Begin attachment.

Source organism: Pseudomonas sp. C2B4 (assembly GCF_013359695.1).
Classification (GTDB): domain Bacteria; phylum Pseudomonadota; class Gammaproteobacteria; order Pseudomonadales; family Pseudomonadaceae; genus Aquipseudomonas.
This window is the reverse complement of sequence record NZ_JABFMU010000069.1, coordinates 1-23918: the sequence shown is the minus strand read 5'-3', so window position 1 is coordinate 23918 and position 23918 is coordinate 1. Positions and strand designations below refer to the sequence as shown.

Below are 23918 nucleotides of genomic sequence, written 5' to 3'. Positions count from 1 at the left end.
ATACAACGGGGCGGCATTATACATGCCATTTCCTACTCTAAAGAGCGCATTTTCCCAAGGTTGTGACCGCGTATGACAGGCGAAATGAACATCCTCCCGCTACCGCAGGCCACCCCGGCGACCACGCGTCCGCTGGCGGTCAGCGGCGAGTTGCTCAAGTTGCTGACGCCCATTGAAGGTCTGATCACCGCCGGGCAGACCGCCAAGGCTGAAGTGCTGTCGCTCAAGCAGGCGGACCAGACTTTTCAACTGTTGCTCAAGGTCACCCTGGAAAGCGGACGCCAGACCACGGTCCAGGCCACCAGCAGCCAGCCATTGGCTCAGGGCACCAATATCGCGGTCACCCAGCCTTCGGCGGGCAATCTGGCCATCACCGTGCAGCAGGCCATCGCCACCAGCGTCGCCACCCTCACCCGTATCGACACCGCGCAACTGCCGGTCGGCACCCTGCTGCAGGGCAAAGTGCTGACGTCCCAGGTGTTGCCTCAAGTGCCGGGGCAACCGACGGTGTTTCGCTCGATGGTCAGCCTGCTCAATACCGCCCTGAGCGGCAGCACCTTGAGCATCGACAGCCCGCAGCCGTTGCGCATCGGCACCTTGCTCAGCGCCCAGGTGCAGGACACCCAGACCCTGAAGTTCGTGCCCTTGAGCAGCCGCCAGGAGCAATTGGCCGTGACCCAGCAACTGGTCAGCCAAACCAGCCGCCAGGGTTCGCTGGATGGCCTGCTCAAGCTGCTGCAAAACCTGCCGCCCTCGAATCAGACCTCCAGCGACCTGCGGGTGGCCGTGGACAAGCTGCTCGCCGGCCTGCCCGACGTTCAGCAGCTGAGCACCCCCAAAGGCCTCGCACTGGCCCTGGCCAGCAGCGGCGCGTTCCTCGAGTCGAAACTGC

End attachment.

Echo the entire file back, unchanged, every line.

Source organism: Pseudomonas sp. C2B4 (assembly GCF_013359695.1).
Classification (GTDB): domain Bacteria; phylum Pseudomonadota; class Gammaproteobacteria; order Pseudomonadales; family Pseudomonadaceae; genus Aquipseudomonas.
This window is the reverse complement of sequence record NZ_JABFMU010000069.1, coordinates 1-23918: the sequence shown is the minus strand read 5'-3', so window position 1 is coordinate 23918 and position 23918 is coordinate 1. Positions and strand designations below refer to the sequence as shown.

Below are 23918 nucleotides of genomic sequence, written 5' to 3'. Positions count from 1 at the left end.
ATACAACGGGGCGGCATTATACATGCCATTTCCTACTCTAAAGAGCGCATTTTCCCAAGGTTGTGACCGCGTATGACAGGCGAAATGAACATCCTCCCGCTACCGCAGGCCACCCCGGCGACCACGCGTCCGCTGGCGGTCAGCGGCGAGTTGCTCAAGTTGCTGACGCCCATTGAAGGTCTGATCACCGCCGGGCAGACCGCCAAGGCTGAAGTGCTGTCGCTCAAGCAGGCGGACCAGACTTTTCAACTGTTGCTCAAGGTCACCCTGGAAAGCGGACGCCAGACCACGGTCCAGGCCACCAGCAGCCAGCCATTGGCTCAGGGCACCAATATCGCGGTCACCCAGCCTTCGGCGGGCAATCTGGCCATCACCGTGCAGCAGGCCATCGCCACCAGCGTCGCCACCCTCACCCGTATCGACACCGCGCAACTGCCGGTCGGCACCCTGCTGCAGGGCAAAGTGCTGACGTCCCAGGTGTTGCCTCAAGTGCCGGGGCAACCGACGGTGTTTCGCTCGATGGTCAGCCTGCTCAATACCGCCCTGAGCGGCAGCACCTTGAGCATCGACAGCCCGCAGCCGTTGCGCATCGGCACCTTGCTCAGCGCCCAGGTGCAGGACACCCAGACCCTGAAGTTCGTGCCCTTGAGCAGCCGCCAGGAGCAATTGGCCGTGACCCAGCAACTGGTCAGCCAAACCAGCCGCCAGGGTTCGCTGGATGGCCTGCTCAAGCTGCTGCAAAACCTGCCGCCCTCGAATCAGACCTCCAGCGACCTGCGGGTGGCCGTGGACAAGCTGCTCGCCGGCCTGCCCGACGTTCAGCAGCTGAGCACCCCCAAAGGCCTCGCACTGGCCCTGGCCAGCAGCGGCGCGTTCCTCGAGTCGAAACTGC